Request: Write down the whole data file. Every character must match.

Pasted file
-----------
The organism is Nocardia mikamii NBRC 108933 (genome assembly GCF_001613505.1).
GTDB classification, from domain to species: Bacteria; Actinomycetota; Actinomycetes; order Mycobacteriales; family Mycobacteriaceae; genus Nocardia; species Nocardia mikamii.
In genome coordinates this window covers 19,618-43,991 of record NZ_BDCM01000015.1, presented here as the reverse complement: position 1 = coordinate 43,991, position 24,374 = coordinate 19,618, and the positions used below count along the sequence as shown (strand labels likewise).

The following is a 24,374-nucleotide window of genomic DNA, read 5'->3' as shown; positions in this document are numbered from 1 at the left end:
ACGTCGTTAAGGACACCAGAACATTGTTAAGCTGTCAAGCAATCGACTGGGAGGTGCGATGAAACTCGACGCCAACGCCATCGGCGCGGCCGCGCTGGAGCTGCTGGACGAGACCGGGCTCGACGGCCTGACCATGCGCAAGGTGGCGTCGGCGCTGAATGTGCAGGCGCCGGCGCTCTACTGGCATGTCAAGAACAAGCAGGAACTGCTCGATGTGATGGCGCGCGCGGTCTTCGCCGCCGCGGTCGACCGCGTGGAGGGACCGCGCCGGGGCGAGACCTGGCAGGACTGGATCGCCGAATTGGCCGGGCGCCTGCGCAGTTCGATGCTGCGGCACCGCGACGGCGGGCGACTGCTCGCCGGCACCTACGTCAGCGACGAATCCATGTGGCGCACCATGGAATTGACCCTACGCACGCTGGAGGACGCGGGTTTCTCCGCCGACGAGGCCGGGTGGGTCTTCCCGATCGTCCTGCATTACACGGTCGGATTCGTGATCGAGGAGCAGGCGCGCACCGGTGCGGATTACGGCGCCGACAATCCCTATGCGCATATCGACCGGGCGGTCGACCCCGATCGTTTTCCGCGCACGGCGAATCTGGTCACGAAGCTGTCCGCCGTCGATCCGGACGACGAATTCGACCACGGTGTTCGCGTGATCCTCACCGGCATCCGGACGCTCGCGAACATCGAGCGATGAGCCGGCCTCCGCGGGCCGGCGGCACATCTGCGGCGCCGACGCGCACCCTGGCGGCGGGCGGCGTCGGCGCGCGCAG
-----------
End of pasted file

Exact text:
The organism is Nocardia mikamii NBRC 108933 (genome assembly GCF_001613505.1).
GTDB classification, from domain to species: Bacteria; Actinomycetota; Actinomycetes; order Mycobacteriales; family Mycobacteriaceae; genus Nocardia; species Nocardia mikamii.
In genome coordinates this window covers 19,618-43,991 of record NZ_BDCM01000015.1, presented here as the reverse complement: position 1 = coordinate 43,991, position 24,374 = coordinate 19,618, and the positions used below count along the sequence as shown (strand labels likewise).

The following is a 24,374-nucleotide window of genomic DNA, read 5'->3' as shown; positions in this document are numbered from 1 at the left end:
ACGTCGTTAAGGACACCAGAACATTGTTAAGCTGTCAAGCAATCGACTGGGAGGTGCGATGAAACTCGACGCCAACGCCATCGGCGCGGCCGCGCTGGAGCTGCTGGACGAGACCGGGCTCGACGGCCTGACCATGCGCAAGGTGGCGTCGGCGCTGAATGTGCAGGCGCCGGCGCTCTACTGGCATGTCAAGAACAAGCAGGAACTGCTCGATGTGATGGCGCGCGCGGTCTTCGCCGCCGCGGTCGACCGCGTGGAGGGACCGCGCCGGGGCGAGACCTGGCAGGACTGGATCGCCGAATTGGCCGGGCGCCTGCGCAGTTCGATGCTGCGGCACCGCGACGGCGGGCGACTGCTCGCCGGCACCTACGTCAGCGACGAATCCATGTGGCGCACCATGGAATTGACCCTACGCACGCTGGAGGACGCGGGTTTCTCCGCCGACGAGGCCGGGTGGGTCTTCCCGATCGTCCTGCATTACACGGTCGGATTCGTGATCGAGGAGCAGGCGCGCACCGGTGCGGATTACGGCGCCGACAATCCCTATGCGCATATCGACCGGGCGGTCGACCCCGATCGTTTTCCGCGCACGGCGAATCTGGTCACGAAGCTGTCCGCCGTCGATCCGGACGACGAATTCGACCACGGTGTTCGCGTGATCCTCACCGGCATCCGGACGCTCGCGAACATCGAGCGATGAGCCGGCCTCCGCGGGCCGGCGGCACATCTGCGGCGCCGACGCGCACCCTGGCGGCGGGCGGCGTCGGCGCGCGCAG